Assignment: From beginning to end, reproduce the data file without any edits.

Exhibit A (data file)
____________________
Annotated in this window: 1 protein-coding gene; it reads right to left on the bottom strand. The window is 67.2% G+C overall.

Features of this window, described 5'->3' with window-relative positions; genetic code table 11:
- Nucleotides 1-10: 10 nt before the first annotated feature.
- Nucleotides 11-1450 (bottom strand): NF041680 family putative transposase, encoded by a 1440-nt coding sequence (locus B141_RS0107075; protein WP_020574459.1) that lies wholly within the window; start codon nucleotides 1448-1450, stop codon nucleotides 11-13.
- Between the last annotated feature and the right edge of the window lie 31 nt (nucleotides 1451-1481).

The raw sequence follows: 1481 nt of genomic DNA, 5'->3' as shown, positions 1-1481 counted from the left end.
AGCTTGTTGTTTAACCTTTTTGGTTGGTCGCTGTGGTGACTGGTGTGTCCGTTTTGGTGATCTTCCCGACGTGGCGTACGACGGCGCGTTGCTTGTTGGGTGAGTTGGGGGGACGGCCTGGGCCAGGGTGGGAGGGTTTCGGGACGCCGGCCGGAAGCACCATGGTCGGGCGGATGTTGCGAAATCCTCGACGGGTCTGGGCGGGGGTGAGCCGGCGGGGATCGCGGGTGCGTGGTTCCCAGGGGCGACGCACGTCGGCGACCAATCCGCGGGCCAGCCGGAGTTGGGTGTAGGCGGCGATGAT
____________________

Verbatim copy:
Annotated in this window: 1 protein-coding gene; it reads right to left on the bottom strand. The window is 67.2% G+C overall.

Features of this window, described 5'->3' with window-relative positions; genetic code table 11:
- Nucleotides 1-10: 10 nt before the first annotated feature.
- Nucleotides 11-1450 (bottom strand): NF041680 family putative transposase, encoded by a 1440-nt coding sequence (locus B141_RS0107075; protein WP_020574459.1) that lies wholly within the window; start codon nucleotides 1448-1450, stop codon nucleotides 11-13.
- Between the last annotated feature and the right edge of the window lie 31 nt (nucleotides 1451-1481).

The raw sequence follows: 1481 nt of genomic DNA, 5'->3' as shown, positions 1-1481 counted from the left end.
AGCTTGTTGTTTAACCTTTTTGGTTGGTCGCTGTGGTGACTGGTGTGTCCGTTTTGGTGATCTTCCCGACGTGGCGTACGACGGCGCGTTGCTTGTTGGGTGAGTTGGGGGGACGGCCTGGGCCAGGGTGGGAGGGTTTCGGGACGCCGGCCGGAAGCACCATGGTCGGGCGGATGTTGCGAAATCCTCGACGGGTCTGGGCGGGGGTGAGCCGGCGGGGATCGCGGGTGCGTGGTTCCCAGGGGCGACGCACGTCGGCGACCAATCCGCGGGCCAGCCGGAGTTGGGTGTAGGCGGCGATGAT